Tuesday, May 1, 2007


Booksellers usually view the dinners as a grand gesture by the publisher, said Paul Yamazaki, the chief book buyer at City Lights.
“What they’re trying to do is make a statement about the book,” he said. “They want you to go read it, and it gives them another five minutes. But you can’t manufacture these things. If it doesn’t work, it doesn’t work, and the book has to deliver,” he said. “Ultimately it’s about the book.”

*** The New York Times "Pushing A New Writer"

Would you buy my book if I bought you dinner? Lunch? A drink? A recent article in the New York Times reveals the latest trend in publishing publicity methods, called "pre-publication tours," where a new author is carted around the country by the publisher and shown off to book buyers at fancy dinners and events. The theory is once the buyers meet the author, they will be so smitten and overcome by the attention that they'll purchase many more books than usual and then promote them to their eager-to-buy customers.

Now let's be clear. As my mother always says: "This is not a criticism. It's an observation." If the wonderful people at Harlequin want to escort me--anytime!-- on a cross-country tour to promote my new book, I'm definitely on board. Maybe after a few glasses of wine and some cherries jubilee, I'm a bestseller. Sounds nice.

But I've got to say--all the book buyers I've talked to ain't gonna be convinced by a couple glasses of Chateau Lafitte or some gingered sea bass.

On the other hand, what if the pre-pub tour really starts the buzz? (Maybe it could work. And there's no question if you meet an author, you feel some connection to them. Can't hurt. And certainly PR works. And ads. And going to bookstores. And I'll be doing all that. And I hope to meet all of you!)

Or do you think it's as the book buyer above says--it's ultimately about "the book"?
Can a flashy promo campaign make a mediocre into a moneymaker?

I once heard that in order to become a bestseller, a book has to be "best selling" in its initial few weeks. If that's true, then it's actually impossible for word-of-mouth to do the job and the only WAY a book can get there, unless you are Ross Perot, is if the publisher puts its money, right up front, into making it a bestseller. Whether the publisher does this by buying premium display space at B&N and Borders, or by pre-publicity dinners, it doesn't change the bottom line: The publisher makes it happen. I'm not sure if that view makes me cynical or a realist, but I think that's the book biz.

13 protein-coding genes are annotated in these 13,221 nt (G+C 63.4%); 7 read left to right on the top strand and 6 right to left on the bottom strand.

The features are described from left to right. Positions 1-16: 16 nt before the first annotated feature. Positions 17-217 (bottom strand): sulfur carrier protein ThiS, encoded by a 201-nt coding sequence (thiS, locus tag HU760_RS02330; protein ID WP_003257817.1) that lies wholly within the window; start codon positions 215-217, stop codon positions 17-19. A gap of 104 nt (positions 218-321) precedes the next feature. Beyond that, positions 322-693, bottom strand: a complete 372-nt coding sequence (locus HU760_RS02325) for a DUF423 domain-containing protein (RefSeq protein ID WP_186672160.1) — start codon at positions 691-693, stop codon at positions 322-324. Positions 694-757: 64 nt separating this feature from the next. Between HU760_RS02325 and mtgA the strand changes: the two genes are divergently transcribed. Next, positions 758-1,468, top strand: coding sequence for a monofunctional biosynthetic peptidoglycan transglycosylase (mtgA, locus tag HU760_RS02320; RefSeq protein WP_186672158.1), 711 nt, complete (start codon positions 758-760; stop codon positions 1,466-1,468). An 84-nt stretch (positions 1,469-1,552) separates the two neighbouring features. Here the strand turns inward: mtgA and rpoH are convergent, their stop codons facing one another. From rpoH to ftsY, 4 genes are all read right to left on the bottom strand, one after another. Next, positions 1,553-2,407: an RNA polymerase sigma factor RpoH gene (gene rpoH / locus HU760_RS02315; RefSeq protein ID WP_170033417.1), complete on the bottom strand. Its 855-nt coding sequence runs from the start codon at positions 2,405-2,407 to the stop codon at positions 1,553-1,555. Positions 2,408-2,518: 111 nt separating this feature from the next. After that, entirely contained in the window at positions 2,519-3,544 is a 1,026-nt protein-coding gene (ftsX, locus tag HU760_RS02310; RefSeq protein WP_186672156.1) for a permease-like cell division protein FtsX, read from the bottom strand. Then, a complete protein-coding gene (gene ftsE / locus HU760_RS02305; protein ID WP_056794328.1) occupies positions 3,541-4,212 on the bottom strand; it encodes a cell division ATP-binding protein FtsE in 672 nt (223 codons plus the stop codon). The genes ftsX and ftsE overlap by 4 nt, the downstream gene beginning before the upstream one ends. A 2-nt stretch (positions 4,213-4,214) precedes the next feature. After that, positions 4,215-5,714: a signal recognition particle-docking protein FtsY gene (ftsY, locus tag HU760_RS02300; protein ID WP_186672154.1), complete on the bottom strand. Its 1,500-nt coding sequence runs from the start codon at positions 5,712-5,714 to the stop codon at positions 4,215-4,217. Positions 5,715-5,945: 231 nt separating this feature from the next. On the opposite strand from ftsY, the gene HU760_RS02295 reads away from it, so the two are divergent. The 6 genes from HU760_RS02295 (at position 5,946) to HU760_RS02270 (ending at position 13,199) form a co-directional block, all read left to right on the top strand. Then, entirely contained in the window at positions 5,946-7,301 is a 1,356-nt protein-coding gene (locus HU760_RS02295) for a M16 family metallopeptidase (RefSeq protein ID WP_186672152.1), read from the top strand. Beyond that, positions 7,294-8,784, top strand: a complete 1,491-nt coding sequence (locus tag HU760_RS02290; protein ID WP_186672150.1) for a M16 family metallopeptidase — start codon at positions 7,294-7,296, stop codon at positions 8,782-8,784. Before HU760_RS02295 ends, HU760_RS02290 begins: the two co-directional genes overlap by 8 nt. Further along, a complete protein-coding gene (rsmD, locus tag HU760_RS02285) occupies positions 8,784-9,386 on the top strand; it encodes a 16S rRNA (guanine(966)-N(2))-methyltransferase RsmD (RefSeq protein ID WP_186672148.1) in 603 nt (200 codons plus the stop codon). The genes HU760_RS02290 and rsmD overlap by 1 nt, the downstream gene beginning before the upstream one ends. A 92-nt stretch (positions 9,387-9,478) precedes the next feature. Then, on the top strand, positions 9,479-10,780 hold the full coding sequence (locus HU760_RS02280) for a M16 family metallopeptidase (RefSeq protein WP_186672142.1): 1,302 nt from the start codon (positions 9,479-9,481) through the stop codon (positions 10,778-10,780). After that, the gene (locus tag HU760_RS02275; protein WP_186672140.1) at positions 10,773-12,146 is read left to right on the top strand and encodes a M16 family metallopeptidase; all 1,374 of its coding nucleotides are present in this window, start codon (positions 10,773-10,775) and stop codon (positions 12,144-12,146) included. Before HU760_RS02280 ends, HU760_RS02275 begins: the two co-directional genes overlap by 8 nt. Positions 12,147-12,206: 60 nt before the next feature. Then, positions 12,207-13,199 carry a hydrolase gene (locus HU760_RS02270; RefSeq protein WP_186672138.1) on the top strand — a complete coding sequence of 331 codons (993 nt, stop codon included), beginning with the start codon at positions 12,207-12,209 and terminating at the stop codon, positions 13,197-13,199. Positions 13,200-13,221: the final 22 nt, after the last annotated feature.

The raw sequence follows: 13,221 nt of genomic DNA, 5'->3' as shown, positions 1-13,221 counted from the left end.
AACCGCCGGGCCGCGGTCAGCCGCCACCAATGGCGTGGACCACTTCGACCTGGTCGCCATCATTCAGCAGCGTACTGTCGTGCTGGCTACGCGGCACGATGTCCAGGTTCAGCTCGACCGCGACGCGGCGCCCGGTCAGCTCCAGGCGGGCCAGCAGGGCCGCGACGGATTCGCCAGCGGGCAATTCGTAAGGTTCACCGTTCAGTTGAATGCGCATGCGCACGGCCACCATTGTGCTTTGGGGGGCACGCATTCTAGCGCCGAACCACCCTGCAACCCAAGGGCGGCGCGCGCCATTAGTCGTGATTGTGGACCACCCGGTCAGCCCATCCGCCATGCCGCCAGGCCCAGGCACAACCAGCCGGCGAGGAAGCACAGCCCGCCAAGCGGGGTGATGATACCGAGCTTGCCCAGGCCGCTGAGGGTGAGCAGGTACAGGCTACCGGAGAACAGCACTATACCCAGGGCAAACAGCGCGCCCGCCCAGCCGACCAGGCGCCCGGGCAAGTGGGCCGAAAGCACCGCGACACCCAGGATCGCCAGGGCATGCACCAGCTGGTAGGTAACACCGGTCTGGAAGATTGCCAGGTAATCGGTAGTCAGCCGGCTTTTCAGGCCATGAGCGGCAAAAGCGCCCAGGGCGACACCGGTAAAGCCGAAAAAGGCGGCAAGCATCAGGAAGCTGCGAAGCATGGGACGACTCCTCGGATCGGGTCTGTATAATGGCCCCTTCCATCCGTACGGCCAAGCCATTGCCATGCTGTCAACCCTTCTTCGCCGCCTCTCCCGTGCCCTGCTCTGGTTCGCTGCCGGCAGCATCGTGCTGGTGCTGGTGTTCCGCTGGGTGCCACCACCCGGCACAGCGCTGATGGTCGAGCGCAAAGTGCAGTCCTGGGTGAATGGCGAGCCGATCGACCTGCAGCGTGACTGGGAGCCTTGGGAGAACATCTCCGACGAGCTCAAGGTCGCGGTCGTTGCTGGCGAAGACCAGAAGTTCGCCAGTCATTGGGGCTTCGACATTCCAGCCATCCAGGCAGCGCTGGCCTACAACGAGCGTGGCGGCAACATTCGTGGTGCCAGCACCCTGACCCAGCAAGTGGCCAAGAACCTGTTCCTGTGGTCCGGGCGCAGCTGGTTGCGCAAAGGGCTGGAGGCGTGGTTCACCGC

As my husband (a 40 yr veteran of the book business) is fond of saying - and I hate it when he does - it's both. There are plenty of mediocre books that are moneymakers, and plenty of great books that not enough people know about (will someone please make the wonderful Robert Hellenga a household name?)

No one is going to buy my book simply on the strength of a party, a drink, or a tcotchke. But, let's face it, with all due respect to those that claim they do, very few retail buyers actually have the time to read all the books they are sent. They couldn't possibly, with hundreds of books being published every day. Given that reality, I'm up for almost anything that helps someone remember me or the name of my book. And I don't expect the publisher to do it all. They're already rolling the dice on me. I'll supplement their efforts anyway I can in the runup to publication. Maybe it'll work and maybe it won't, but I'm a newcomer. For me, it's about surpassing expectations - not necessarily making The New York Times bestseller list. (It should only happen...)

Anyone read JA Konrath's Newbie's Guide to Publishing? http://jakonrath.blogspot.com/. Or Jackie Deval's paperback, Publicize Your Book? Great ideas, and they don't all cost a fortune.

Ro says: "It's about surpassing expectations." Here, here!
So, the question is, as an author, are you selling yourself or are you selling your book, and is there a difference? Most bookstores that have author events want us to chat, tell amusing stories, share the inside scoop on how we wrote our book, not read from it for 40 minutes straight. Snore. The assumption is if the customer likes YOU, they'll buy your book. Obviously the publishers are taking the same tack with booksellers.

And Hank, in answer to your question, if you buy me lunch or dinner YES I'll buy your book. Do I get to pick the place??

RO: Can I come too?

Okay, sounds like fun. Dinner for everyone. Hallie, sure, you can pick. Then everyone buys books. And I promise not to read out loud. (Unless there's a huge clamor to hear the really good parts.) What a great evening that'll be!

PS FROM HANK: Oh, one more thing. Boston's own Grub Street is having a fantastic seminar called "Muse and the Marketplace" May 5-6 with luminaries like Margot Livesey, Gregory Maguire and Sue Miller. www.museandthemarketplace.com Turns out, I'm on a panel about publicizing your book! So hey--we'd love to see you all there. Otherwise, I'm gonna find out all the secrets...


  1. Hank, while at the Muse, I'll introduce you to the writer who had the big-dinner-pub-push. The buzz was phenomenal, but of course the book was too.

    Jan, I've heard the same about the first few weeks of sales determines the success (or, gasp, failure) of a book. There are exceptions, however. Anita Diamant's "The Red Tent" didn't start selling in significant numbers until months after pub date and only because she pushed it out herself.

    Ro, such a smart strategy for building a career. A slow, strong build rather than a flash in the pan.

    Hallie, I've heard the same from booksellers. Having met you, I expect you'll sell a bajillion.


  2. Hey Amy,
    You sound like you know what you are talking about and I'd much rather believe you than those cynical voices in my head! Hope springs eternal.....